VIC Getting a Stay Order in Relation to Child Support Payments?

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kimbapuppy

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17 January 2016
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My ex objected to my reduction in income due to the extensive time I had to take unpaid leave to prepare and attend court proceedings (including providing bank statements from 2010!). Child Support Agency ruled in her favour and inflated my income by an additional $100k.

I objected to this assessed income and provided payslip to justify that my original income estimates are indeed accurate. The review of this objection is still pending.

This decision triggered a substantial arrears payment due on 7 Feb 18 and an increase in monthly repayment by $1000. I am unemployed as of 1 Mar 18 and am struggling to pay legal fees ($20k owing), court ordered counselling fees ($1,500 todate), $12k in tax bills/credit card bills and court ordered cash settlement of $20k to the ex.

The payment hardship application was rejected by Child Support Agency (without reviewing the evidences submitted) and the debt recovery people has been unleased as of yesterday that they will take money out of my bank accounts. I have yet to pay for the children's school fees - hence, will cause other issues.

I was told that I could get a "Stay Order" so that the arrears payments can be put on hold.
How do I go about to obtain this stay order, where is the form to lodge, which court, how much to lodge and what is the time between lodgement and until the stay order is issued?

P.S. The ex has $50k in savings and transferred $80k into her deceased sister's account 1 week prior to settlement so the children's care under the ex would not be affected adversely if the arrears payment is put on hold until my objection is reviewed.
 

AllForHer

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23 July 2014
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Information here: http://www.federalcircuitcourt.gov....-ca8eef24-bf99-46f6-ae4d-76e7fe2a78c3-lZWoGnZ

Application form here: http://www.federalcircuitcourt.gov....-b8f04eb9-e582-4061-9156-0ebf9e6e1f6f-lZTKhzf

You would be filing this application for a stay order with the Federal Circuit Court of Australia, and it will require an affidavit, which should include information about your current financial circumstances, annexed with appropriate bank statements, etc. I can't comment on times between lodgement and stay order being issued, though, because it depends on the registry and the case itself.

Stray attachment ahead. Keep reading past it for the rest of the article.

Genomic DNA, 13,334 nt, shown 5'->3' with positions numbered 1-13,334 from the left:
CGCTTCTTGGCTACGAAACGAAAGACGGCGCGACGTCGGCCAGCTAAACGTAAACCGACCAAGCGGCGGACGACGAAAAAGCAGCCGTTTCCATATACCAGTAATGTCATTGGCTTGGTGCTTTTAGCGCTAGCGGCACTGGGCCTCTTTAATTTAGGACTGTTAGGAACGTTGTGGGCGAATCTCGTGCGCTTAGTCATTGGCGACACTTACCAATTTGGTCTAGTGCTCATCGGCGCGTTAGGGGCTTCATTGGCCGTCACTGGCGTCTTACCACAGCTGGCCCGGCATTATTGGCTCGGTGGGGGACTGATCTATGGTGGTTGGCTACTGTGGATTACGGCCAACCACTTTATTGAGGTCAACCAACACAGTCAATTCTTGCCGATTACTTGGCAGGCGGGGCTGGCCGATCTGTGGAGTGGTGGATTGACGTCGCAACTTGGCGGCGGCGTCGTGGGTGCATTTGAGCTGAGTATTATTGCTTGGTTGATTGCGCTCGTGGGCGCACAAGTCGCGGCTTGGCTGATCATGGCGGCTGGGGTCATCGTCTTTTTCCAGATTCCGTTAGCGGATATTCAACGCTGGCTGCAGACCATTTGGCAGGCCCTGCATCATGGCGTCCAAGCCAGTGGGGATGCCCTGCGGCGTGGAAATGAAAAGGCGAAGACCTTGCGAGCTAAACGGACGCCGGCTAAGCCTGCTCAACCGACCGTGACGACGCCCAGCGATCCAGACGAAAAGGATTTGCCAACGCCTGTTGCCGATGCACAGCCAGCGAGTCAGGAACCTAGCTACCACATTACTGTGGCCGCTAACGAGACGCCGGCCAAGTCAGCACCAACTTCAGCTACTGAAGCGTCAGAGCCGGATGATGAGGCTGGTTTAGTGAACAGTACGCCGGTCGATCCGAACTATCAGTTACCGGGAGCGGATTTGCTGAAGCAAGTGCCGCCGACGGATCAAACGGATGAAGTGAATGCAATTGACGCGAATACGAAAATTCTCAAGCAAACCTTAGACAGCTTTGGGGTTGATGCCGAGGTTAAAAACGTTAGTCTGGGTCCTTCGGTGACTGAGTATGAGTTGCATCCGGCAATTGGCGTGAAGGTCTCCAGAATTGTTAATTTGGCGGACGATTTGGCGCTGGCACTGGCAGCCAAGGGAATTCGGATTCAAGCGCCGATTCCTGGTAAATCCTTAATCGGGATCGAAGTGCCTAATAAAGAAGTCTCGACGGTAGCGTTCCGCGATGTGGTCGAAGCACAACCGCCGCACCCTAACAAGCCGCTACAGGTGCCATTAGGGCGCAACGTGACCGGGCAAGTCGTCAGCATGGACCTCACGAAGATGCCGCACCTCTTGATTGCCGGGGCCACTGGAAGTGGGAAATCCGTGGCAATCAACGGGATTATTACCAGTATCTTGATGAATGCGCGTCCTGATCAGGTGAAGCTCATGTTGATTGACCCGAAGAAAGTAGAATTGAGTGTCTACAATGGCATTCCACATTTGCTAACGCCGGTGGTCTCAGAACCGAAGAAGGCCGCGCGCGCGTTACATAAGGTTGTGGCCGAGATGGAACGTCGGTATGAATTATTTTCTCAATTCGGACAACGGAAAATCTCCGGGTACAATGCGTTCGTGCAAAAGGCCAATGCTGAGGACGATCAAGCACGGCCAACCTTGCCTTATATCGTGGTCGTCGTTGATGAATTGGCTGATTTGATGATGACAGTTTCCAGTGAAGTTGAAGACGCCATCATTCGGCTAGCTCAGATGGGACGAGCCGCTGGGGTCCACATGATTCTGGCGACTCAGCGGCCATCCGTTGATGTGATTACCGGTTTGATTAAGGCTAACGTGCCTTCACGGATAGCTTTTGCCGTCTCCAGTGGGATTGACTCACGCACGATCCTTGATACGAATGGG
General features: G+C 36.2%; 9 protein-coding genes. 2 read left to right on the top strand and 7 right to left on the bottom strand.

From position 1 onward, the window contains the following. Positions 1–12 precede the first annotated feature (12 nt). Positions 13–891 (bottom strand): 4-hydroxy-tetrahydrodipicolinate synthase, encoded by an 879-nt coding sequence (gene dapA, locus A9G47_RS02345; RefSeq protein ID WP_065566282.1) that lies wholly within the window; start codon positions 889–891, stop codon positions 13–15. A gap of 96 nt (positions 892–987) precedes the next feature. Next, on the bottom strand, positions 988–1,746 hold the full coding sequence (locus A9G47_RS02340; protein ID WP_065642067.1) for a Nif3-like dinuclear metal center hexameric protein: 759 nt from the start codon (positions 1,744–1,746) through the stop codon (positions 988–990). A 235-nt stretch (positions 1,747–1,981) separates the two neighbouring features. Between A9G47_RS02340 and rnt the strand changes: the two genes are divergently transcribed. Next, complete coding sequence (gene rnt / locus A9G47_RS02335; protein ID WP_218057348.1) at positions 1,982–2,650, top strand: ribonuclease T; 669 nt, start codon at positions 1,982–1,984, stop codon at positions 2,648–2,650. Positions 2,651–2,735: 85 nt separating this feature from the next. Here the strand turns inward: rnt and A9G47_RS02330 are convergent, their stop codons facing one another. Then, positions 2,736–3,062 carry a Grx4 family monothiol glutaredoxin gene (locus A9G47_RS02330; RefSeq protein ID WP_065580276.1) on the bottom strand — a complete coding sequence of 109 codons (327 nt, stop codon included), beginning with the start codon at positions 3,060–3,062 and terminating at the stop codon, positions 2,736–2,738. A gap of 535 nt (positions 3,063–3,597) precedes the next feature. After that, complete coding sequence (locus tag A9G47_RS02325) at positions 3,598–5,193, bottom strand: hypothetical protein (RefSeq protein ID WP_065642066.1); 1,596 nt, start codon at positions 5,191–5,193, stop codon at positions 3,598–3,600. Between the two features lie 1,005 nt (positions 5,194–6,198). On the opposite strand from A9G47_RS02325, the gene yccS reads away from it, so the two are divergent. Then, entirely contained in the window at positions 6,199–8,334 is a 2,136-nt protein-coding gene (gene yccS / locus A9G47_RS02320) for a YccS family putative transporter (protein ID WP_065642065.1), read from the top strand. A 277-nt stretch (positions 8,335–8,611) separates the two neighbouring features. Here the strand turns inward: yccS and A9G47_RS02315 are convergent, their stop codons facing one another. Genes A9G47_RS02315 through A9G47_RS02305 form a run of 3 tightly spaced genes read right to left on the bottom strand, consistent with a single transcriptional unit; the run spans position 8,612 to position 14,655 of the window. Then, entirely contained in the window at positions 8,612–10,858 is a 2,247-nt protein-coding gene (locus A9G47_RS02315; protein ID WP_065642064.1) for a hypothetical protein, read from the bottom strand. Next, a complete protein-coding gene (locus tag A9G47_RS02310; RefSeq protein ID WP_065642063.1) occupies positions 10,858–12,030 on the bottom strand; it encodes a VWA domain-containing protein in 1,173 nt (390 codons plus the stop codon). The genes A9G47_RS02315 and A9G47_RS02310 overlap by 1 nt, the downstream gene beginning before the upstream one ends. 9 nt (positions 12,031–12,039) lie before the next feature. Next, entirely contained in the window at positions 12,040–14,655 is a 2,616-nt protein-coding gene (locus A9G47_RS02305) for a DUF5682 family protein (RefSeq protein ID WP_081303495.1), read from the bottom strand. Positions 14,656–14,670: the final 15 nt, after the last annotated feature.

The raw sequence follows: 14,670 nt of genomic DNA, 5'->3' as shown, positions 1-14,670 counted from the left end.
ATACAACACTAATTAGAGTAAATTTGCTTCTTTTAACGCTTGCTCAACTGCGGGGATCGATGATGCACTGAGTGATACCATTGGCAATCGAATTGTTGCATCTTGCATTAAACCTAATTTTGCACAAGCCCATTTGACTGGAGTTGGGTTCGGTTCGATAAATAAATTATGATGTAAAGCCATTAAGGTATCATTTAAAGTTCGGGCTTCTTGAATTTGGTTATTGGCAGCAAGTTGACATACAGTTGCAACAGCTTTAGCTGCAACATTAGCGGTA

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Rob Legat - SBPL

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You need to consider going to the AAT first. They’re the appropriate venue after running out of options with CSA.

You need to apply for a review of their decision and, at the same time, put in a request for a stay of the decision. If CSA opposes that (which it appears they may) a hearing will be set to consider the issue. You may get the stay disallowed, allowed, or allowed with conditions (which could include a time frame).
 
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AllForHer

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Agree with the above. Don't go applying for Court until you've followed the proper steps through CSA and the AAT. That's explained in the information sheet about CS applications, as well.
 
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kimbapuppy

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17 January 2016
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Agree, there's less paperwork via AAT.

Thanks for all your responses - I finally get the process to get the Stay Order.
 

Rod

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I'm unclear whether the AAT or court is likely to give a better result. Keep in mind if you are unhappy with the AAT decision your ability to appeal the AAT decision is limited to matters of law.

Needs someone with AAT experience to comment.
 

Rob Legat - SBPL

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The AAT is generally considered 'better' for initial reviews. They're not adversarial, having a somewhat inquisitorial role. In plain speak, that means they can make their own inquiries - whereas a court relies on the parties to present the case to them.

The Tribunal is also not bound by the rules of evidence. This makes it much easier for self-representing parties to negotiate.

You'll also find that CSA do not appear at hearings. In child support matters it's the Tribunal Member, you and the other parent party.

The Tribunal will usually make their own decision which will substitute for CSA's, rather than referring it back to CSA to consider.

Whether it's actually better is another thing. Rod is correct in that the right of appeal to a court is limited to a question of law. That means you can't contest the Tribunal's findings of fact. Without the rules of evidence, the Tribunal can consider a wider scope of things (a double edged sword). Like going to court, it can come down to the Member who you get overseeing the matter - except that in the Tribunal you're not guaranteed (or perhaps even likely) to get a judicially qualified person.